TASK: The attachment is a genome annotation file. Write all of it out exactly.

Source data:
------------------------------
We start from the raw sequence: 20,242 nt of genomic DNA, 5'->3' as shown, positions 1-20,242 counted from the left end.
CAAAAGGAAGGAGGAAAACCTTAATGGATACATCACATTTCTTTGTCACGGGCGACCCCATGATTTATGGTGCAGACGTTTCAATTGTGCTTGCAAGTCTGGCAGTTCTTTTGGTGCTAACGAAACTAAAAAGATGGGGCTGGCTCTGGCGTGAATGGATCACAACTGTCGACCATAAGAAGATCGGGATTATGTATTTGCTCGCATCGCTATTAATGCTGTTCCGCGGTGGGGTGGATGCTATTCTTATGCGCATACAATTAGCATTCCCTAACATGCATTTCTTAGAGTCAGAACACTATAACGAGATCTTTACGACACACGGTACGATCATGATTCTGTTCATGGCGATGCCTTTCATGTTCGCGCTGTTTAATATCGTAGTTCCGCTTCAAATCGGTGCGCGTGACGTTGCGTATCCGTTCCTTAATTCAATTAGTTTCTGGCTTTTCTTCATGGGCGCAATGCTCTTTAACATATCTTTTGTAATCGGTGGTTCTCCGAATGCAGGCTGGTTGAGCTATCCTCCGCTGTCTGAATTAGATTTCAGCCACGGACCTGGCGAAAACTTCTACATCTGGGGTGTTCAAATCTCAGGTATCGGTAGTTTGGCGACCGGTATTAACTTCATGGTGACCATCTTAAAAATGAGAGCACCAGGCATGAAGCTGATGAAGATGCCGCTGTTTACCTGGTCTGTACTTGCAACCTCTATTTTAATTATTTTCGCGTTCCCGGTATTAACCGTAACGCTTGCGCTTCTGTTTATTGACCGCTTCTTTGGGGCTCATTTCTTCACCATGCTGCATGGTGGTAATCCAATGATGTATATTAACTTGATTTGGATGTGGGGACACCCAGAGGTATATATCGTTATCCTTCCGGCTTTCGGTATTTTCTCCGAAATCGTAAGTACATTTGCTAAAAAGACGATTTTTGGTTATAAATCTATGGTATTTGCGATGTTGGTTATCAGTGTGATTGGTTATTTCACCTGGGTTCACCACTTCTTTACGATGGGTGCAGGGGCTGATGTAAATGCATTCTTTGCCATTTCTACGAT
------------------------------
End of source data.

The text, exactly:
We start from the raw sequence: 20,242 nt of genomic DNA, 5'->3' as shown, positions 1-20,242 counted from the left end.
CAAAAGGAAGGAGGAAAACCTTAATGGATACATCACATTTCTTTGTCACGGGCGACCCCATGATTTATGGTGCAGACGTTTCAATTGTGCTTGCAAGTCTGGCAGTTCTTTTGGTGCTAACGAAACTAAAAAGATGGGGCTGGCTCTGGCGTGAATGGATCACAACTGTCGACCATAAGAAGATCGGGATTATGTATTTGCTCGCATCGCTATTAATGCTGTTCCGCGGTGGGGTGGATGCTATTCTTATGCGCATACAATTAGCATTCCCTAACATGCATTTCTTAGAGTCAGAACACTATAACGAGATCTTTACGACACACGGTACGATCATGATTCTGTTCATGGCGATGCCTTTCATGTTCGCGCTGTTTAATATCGTAGTTCCGCTTCAAATCGGTGCGCGTGACGTTGCGTATCCGTTCCTTAATTCAATTAGTTTCTGGCTTTTCTTCATGGGCGCAATGCTCTTTAACATATCTTTTGTAATCGGTGGTTCTCCGAATGCAGGCTGGTTGAGCTATCCTCCGCTGTCTGAATTAGATTTCAGCCACGGACCTGGCGAAAACTTCTACATCTGGGGTGTTCAAATCTCAGGTATCGGTAGTTTGGCGACCGGTATTAACTTCATGGTGACCATCTTAAAAATGAGAGCACCAGGCATGAAGCTGATGAAGATGCCGCTGTTTACCTGGTCTGTACTTGCAACCTCTATTTTAATTATTTTCGCGTTCCCGGTATTAACCGTAACGCTTGCGCTTCTGTTTATTGACCGCTTCTTTGGGGCTCATTTCTTCACCATGCTGCATGGTGGTAATCCAATGATGTATATTAACTTGATTTGGATGTGGGGACACCCAGAGGTATATATCGTTATCCTTCCGGCTTTCGGTATTTTCTCCGAAATCGTAAGTACATTTGCTAAAAAGACGATTTTTGGTTATAAATCTATGGTATTTGCGATGTTGGTTATCAGTGTGATTGGTTATTTCACCTGGGTTCACCACTTCTTTACGATGGGTGCAGGGGCTGATGTAAATGCATTCTTTGCCATTTCTACGAT